ContextSensitive* m_context; // selectable, not selectable
Physics* m_body; // mobile, or static, or whatever
Container* m_item; // container item
Controller* m_controller; // player controls or AI (intelligence).
};

class Turret: public Entity
{
ContextSensitive* m_context; // selectable, not selectable
Physics* m_body; // mobile, or static, or whatever
Container* m_item; // container item
Controller* m_controller; // player controls or AI (intelligence), scripted path.
};

class BoringRock: public Entity
{
ContextSensitive* m_context; // selectable, not selectable, pickup
Physics* m_body; // mobile, or static, or whatever
Container* m_item; // container item
};

class Resource: public Entity
{
ContextSensitive* m_context; // selectable, not selectable
Container* m_item; // container item
};





All objects look very similar, so you could even make due to separating them into different entities, and have a way to differentiate them from the core entity base class.

In the end, you would have



enum ComponentClass
{
ComponentClass_Context, // contextual info (what differentiate a 'rock' from a 'ship').
ComponentClass_Physics,
ComponentClass_Controller,
ComponentClass_SceneNode,
ComponentClass_Container,
ComponentClass_Script, // interface to script commands
};

class Component
{
ComponentClass m_Class;
};

class Context: public Component
{};

class Physics: public Component
{};

class SceneNode: public Component // render information (model, anims, ...).
{};

class Container: public Component
{};

class Controller: public Component
{};

class Entity
{
list<Component*> m_Components;
Component* getCompoment(ComponentClass component);
};





There are many advantages, but also drawbacks. Making components talk to each other can be a pain (Physics would be interfaced by many components, notably the controller and SceneNode). but the advantages are not to be sniffed at. For example, when it comes to create objects from a script file, your EntityFactory and ComponentFactory are just script processors. Also, you can control the functionality of your objects via script commands through the controller component. It adds a lot of flexibility. You could have a talking rock for example :)

As for coding, it's great for re-factoring and re-using code. Some with more experience will chime in and correct me.

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stevemkrenz    122
I came on here because I have a very similar, if not identical problem.

I had the same idea (basically)

1 class called object, that has 4 purely virtual classes, living, physical, interactive and controllable.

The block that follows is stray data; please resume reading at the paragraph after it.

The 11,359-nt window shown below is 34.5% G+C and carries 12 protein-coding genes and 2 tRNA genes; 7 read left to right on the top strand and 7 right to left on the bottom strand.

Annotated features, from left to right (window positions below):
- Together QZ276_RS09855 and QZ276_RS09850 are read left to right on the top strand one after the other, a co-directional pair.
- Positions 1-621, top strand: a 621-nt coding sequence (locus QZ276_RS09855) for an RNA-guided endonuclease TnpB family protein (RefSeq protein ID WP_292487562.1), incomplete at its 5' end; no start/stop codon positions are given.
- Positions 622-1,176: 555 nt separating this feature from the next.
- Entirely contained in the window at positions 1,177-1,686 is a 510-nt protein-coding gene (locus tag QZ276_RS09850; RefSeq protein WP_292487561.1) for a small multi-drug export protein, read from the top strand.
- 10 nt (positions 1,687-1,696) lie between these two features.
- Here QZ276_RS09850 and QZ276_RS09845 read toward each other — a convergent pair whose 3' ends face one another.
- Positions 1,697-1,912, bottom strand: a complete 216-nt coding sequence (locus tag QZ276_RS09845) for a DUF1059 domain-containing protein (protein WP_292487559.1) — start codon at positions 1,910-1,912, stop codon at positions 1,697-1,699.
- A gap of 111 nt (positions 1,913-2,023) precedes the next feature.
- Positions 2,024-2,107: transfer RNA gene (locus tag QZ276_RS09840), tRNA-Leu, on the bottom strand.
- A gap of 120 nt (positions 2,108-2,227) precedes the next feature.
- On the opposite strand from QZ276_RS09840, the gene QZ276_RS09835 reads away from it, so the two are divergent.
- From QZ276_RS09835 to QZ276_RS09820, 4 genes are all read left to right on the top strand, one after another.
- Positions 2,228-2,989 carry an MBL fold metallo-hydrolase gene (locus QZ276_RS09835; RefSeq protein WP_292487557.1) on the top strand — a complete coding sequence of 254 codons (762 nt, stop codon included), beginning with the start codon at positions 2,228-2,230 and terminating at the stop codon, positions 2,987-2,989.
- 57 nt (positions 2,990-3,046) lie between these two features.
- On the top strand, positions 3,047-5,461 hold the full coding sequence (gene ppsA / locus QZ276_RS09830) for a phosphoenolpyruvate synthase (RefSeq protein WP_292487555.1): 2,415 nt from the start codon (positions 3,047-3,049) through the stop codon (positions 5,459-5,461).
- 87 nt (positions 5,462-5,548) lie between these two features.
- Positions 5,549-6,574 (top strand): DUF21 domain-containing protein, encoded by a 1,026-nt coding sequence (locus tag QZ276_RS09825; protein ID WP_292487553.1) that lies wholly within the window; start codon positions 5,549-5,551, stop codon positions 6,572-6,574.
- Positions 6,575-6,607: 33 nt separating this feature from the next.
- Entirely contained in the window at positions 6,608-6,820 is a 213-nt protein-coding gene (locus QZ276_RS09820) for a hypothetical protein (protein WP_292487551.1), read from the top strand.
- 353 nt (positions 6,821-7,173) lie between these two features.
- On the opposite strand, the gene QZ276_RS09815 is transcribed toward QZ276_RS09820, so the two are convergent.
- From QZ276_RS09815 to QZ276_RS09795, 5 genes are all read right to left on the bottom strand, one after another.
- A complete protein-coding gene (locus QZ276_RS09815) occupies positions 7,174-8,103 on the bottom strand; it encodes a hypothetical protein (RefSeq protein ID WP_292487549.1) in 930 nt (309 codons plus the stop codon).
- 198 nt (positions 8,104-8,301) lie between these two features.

the idea being that there are NPCs, which would inherit living, interactive and physical, the player would be living,physical and controllable. A health pack would be physical and interactive; A vehicle would be physical, interactive and controllable; etc.

All 4 virtual classes, that all more complex classes inherit the object class. The only reason it really exists is so that all the objects can be casted to a plain object and stored in the same array. Then when they are looped through, it could check each class to see if it was living or physical or interactive or controllable. If it was any of those, go through and run it's specific code.

Since the 4 base classes are virtual, every person type or player or vehicle would need to implement the inherited funcitions, so each living thing (for example) could check to see if it should interact with a health pack. A person interacts with a person differnetly that a person interacts with a health pack.

But, I'm starting to think that I should have an array of each of the base classes. So if a person is interactive, physical and living, a pointer of that class would be passed to each of the arrays. Since the pointer in each one would be referencing the origional class, it would be coherent.

There could be another object that assigns an id number to each object created, so when a person needs to be removed from the game/engine, it would go through each array, deleting any classes with the matching id number and the delete the origional class.

Coming on here and reading this thread and then writing out what I want to be able to do has helped me so much. Now to go see if I can make this work.